Perturbation of the T cell repertoire in rheumatoid arthritis

Ulf G. Wagner, Kerstin Koetz, Cornelia M. Weyand, Jörg J. Goronzy

Research output: Contribution to journalArticlepeer-review

215 Scopus citations


Aberrations in the T cell repertoire with the emergence of oligoclonal populations have been described in patients with rheumatoid arthritis (RA). However, the extent of the repertoire perturbations as well as the underlying mechanisms are not known. We now have examined the diversity of the peripheral CD4 T cell repertoire by determining the frequencies of arbitrarily selected T cell receptor (TCR) β-chain sequences. Healthy individuals displayed a highly diverse repertoire, with a median frequency of individual TCR β-chain sequences of 1 in 2.4 x 107 CD4 T cells. In RA patients, the median TCR β-chain frequency was increased 10-fold, indicating marked contraction of the repertoire (P < 0.001). The loss in TCR diversity was not limited to CD4 memory T cells but also involved the compartment of naive T cells, suggesting that it reflected an abnormality in T cell repertoire formation and not a consequence of antigen recognition in the synovium. Also, control patients with chronic inflammatory disease such as hepatitis C expressed a diverse repertoire indistinguishable from that of normals. Telomere length studies indicated an increased replicative history of peripheral CD4 T cells in RA patients, suggesting an enhanced turnover within the CD4 compartment. Compared with age-matched controls, terminal restriction fragment sizes were 1.7 kilobases shorter (P < 0.001). These data demonstrate an altered CD4 T cell homeostasis in RA that may contribute to the autoimmune response as well as to the immunodeficiency in these patients.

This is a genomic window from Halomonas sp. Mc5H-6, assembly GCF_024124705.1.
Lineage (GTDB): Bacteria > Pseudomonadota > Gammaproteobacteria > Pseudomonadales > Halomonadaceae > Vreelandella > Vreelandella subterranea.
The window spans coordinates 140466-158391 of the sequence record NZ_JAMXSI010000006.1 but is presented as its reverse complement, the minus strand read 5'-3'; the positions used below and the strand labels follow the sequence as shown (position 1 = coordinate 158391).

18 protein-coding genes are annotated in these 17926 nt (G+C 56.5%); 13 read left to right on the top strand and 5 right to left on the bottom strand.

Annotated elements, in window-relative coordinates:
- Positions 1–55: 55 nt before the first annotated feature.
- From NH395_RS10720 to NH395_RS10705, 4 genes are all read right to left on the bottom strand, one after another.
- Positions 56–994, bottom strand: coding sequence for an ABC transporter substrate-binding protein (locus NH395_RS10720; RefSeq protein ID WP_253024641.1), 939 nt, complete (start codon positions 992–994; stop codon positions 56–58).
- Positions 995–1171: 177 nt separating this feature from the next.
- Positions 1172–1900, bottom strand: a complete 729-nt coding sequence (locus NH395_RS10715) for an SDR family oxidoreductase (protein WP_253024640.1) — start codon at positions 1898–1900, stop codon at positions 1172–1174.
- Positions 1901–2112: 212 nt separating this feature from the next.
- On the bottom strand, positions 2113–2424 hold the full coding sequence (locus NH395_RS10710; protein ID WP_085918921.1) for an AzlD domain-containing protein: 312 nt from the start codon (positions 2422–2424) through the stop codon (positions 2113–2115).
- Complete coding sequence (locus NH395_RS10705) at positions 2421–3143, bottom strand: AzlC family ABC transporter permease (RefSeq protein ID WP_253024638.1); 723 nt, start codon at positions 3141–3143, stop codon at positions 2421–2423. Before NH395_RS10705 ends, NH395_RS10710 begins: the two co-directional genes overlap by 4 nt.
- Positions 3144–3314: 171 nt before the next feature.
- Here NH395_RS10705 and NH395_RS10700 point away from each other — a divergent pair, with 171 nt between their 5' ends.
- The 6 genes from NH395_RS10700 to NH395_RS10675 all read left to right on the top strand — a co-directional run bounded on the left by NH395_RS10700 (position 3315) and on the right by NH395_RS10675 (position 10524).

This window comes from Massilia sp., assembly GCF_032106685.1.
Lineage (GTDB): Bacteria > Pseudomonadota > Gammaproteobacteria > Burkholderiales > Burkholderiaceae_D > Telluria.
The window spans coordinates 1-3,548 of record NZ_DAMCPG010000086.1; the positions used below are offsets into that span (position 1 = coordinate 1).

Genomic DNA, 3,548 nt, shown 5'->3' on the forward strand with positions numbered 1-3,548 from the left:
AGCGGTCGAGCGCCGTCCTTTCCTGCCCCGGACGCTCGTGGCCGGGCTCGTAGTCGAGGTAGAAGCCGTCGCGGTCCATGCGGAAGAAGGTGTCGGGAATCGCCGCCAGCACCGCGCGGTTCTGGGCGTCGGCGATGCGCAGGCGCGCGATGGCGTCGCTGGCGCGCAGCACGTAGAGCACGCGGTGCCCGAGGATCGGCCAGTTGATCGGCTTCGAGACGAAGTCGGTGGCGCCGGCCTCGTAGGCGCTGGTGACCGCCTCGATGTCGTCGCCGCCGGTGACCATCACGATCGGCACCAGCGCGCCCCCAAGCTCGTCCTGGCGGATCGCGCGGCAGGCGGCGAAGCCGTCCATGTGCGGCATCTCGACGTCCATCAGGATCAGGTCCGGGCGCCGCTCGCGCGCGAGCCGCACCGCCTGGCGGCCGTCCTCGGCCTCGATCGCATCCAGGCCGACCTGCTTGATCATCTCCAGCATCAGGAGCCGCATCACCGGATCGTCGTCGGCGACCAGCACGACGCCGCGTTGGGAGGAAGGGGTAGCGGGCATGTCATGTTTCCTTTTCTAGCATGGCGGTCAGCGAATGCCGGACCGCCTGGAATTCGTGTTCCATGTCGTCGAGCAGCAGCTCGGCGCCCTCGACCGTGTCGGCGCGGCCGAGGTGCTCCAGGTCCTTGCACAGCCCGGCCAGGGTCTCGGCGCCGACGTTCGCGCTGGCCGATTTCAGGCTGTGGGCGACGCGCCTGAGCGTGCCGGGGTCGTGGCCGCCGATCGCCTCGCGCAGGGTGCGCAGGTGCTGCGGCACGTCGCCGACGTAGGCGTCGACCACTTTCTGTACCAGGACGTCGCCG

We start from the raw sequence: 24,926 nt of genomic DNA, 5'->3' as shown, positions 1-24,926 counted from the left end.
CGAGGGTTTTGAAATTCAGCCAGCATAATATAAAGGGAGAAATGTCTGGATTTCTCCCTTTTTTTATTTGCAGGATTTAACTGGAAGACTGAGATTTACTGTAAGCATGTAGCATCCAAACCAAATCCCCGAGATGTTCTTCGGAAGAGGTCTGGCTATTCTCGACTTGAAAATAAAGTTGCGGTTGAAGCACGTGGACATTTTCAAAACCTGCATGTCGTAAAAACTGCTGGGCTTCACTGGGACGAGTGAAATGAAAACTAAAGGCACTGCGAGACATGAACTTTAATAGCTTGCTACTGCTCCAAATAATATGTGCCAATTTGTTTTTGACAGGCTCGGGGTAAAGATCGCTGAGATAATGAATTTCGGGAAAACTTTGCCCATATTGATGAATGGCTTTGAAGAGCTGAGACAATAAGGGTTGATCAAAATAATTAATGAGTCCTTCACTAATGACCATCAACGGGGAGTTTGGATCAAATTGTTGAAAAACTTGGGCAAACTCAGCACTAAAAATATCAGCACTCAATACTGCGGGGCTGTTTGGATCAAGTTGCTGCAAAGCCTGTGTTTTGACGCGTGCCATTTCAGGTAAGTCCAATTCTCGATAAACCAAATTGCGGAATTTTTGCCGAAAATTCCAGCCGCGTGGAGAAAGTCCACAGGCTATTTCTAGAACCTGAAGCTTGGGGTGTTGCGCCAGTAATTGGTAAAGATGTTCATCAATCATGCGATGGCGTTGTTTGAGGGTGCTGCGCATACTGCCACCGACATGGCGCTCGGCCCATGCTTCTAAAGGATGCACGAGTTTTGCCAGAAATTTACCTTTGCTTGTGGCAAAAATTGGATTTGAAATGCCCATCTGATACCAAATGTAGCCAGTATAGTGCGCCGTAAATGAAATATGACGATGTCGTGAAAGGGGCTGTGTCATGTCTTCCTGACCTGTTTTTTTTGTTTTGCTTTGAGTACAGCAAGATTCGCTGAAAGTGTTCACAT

Original languageEnglish (US)
Pages (from-to)14447-14452
Number of pages6
JournalProceedings of the National Academy of Sciences of the United States of America
Issue number24
StatePublished - Nov 24 1998

ASJC Scopus subject areas

  • General


Dive into the research topics of 'Perturbation of the T cell repertoire in rheumatoid arthritis'. Together they form a unique fingerprint.

Cite this